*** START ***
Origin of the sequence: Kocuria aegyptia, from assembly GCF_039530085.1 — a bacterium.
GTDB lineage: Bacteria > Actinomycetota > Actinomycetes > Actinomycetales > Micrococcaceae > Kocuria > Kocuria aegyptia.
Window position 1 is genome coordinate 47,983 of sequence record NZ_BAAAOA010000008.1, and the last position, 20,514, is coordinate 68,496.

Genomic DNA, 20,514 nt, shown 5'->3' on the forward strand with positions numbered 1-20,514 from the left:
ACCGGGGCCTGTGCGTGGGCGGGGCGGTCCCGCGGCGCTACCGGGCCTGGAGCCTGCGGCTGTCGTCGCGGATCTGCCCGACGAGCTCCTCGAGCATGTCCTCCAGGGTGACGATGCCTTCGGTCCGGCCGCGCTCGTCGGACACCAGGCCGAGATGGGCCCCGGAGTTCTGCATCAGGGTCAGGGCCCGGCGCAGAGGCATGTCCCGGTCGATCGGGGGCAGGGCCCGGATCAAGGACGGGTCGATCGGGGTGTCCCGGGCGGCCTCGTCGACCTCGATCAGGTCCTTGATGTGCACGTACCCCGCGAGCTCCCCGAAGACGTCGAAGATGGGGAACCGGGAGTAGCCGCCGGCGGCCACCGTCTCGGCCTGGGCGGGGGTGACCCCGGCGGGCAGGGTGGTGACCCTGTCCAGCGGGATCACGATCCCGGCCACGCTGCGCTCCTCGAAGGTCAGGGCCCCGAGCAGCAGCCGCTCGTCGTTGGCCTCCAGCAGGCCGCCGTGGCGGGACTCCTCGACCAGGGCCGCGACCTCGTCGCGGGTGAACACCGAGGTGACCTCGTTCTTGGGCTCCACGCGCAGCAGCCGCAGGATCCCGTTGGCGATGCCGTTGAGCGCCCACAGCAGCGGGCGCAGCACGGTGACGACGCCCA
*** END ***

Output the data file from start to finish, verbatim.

Origin of the sequence: Kocuria aegyptia, from assembly GCF_039530085.1 — a bacterium.
GTDB lineage: Bacteria > Actinomycetota > Actinomycetes > Actinomycetales > Micrococcaceae > Kocuria > Kocuria aegyptia.
Window position 1 is genome coordinate 47,983 of sequence record NZ_BAAAOA010000008.1, and the last position, 20,514, is coordinate 68,496.

Genomic DNA, 20,514 nt, shown 5'->3' on the forward strand with positions numbered 1-20,514 from the left:
ACCGGGGCCTGTGCGTGGGCGGGGCGGTCCCGCGGCGCTACCGGGCCTGGAGCCTGCGGCTGTCGTCGCGGATCTGCCCGACGAGCTCCTCGAGCATGTCCTCCAGGGTGACGATGCCTTCGGTCCGGCCGCGCTCGTCGGACACCAGGCCGAGATGGGCCCCGGAGTTCTGCATCAGGGTCAGGGCCCGGCGCAGAGGCATGTCCCGGTCGATCGGGGGCAGGGCCCGGATCAAGGACGGGTCGATCGGGGTGTCCCGGGCGGCCTCGTCGACCTCGATCAGGTCCTTGATGTGCACGTACCCCGCGAGCTCCCCGAAGACGTCGAAGATGGGGAACCGGGAGTAGCCGCCGGCGGCCACCGTCTCGGCCTGGGCGGGGGTGACCCCGGCGGGCAGGGTGGTGACCCTGTCCAGCGGGATCACGATCCCGGCCACGCTGCGCTCCTCGAAGGTCAGGGCCCCGAGCAGCAGCCGCTCGTCGTTGGCCTCCAGCAGGCCGCCGTGGCGGGACTCCTCGACCAGGGCCGCGACCTCGTCGCGGGTGAACACCGAGGTGACCTCGTTCTTGGGCTCCACGCGCAGCAGCCGCAGGATCCCGTTGGCGATGCCGTTGAGCGCCCACAGCAGCGGGCGCAGCACGGTGACGACGCCCA